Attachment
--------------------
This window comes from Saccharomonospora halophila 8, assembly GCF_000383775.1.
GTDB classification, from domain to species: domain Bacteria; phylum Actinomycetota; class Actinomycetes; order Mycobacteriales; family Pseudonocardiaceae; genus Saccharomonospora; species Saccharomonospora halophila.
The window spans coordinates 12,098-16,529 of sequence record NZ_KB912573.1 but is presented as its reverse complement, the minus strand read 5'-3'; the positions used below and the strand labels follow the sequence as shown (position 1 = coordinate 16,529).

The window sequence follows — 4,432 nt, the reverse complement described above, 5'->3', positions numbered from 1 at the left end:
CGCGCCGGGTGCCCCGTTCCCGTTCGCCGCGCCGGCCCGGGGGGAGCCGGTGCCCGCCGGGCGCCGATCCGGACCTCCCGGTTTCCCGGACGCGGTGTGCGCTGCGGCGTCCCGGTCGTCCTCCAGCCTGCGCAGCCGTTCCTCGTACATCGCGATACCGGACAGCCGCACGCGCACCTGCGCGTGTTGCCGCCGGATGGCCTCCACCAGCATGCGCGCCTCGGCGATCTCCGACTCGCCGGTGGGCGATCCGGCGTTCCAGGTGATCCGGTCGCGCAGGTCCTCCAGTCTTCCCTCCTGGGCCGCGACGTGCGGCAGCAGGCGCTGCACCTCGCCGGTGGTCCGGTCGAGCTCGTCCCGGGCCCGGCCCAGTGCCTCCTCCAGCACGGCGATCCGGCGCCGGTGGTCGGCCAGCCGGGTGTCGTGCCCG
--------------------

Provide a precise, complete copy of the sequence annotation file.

This window comes from Saccharomonospora halophila 8, assembly GCF_000383775.1.
GTDB classification, from domain to species: domain Bacteria; phylum Actinomycetota; class Actinomycetes; order Mycobacteriales; family Pseudonocardiaceae; genus Saccharomonospora; species Saccharomonospora halophila.
The window spans coordinates 12,098-16,529 of sequence record NZ_KB912573.1 but is presented as its reverse complement, the minus strand read 5'-3'; the positions used below and the strand labels follow the sequence as shown (position 1 = coordinate 16,529).

The window sequence follows — 4,432 nt, the reverse complement described above, 5'->3', positions numbered from 1 at the left end:
CGCGCCGGGTGCCCCGTTCCCGTTCGCCGCGCCGGCCCGGGGGGAGCCGGTGCCCGCCGGGCGCCGATCCGGACCTCCCGGTTTCCCGGACGCGGTGTGCGCTGCGGCGTCCCGGTCGTCCTCCAGCCTGCGCAGCCGTTCCTCGTACATCGCGATACCGGACAGCCGCACGCGCACCTGCGCGTGTTGCCGCCGGATGGCCTCCACCAGCATGCGCGCCTCGGCGATCTCCGACTCGCCGGTGGGCGATCCGGCGTTCCAGGTGATCCGGTCGCGCAGGTCCTCCAGTCTTCCCTCCTGGGCCGCGACGTGCGGCAGCAGGCGCTGCACCTCGCCGGTGGTCCGGTCGAGCTCGTCCCGGGCCCGGCCCAGTGCCTCCTCCAGCACGGCGATCCGGCGCCGGTGGTCGGCCAGCCGGGTGTCGTGCCCG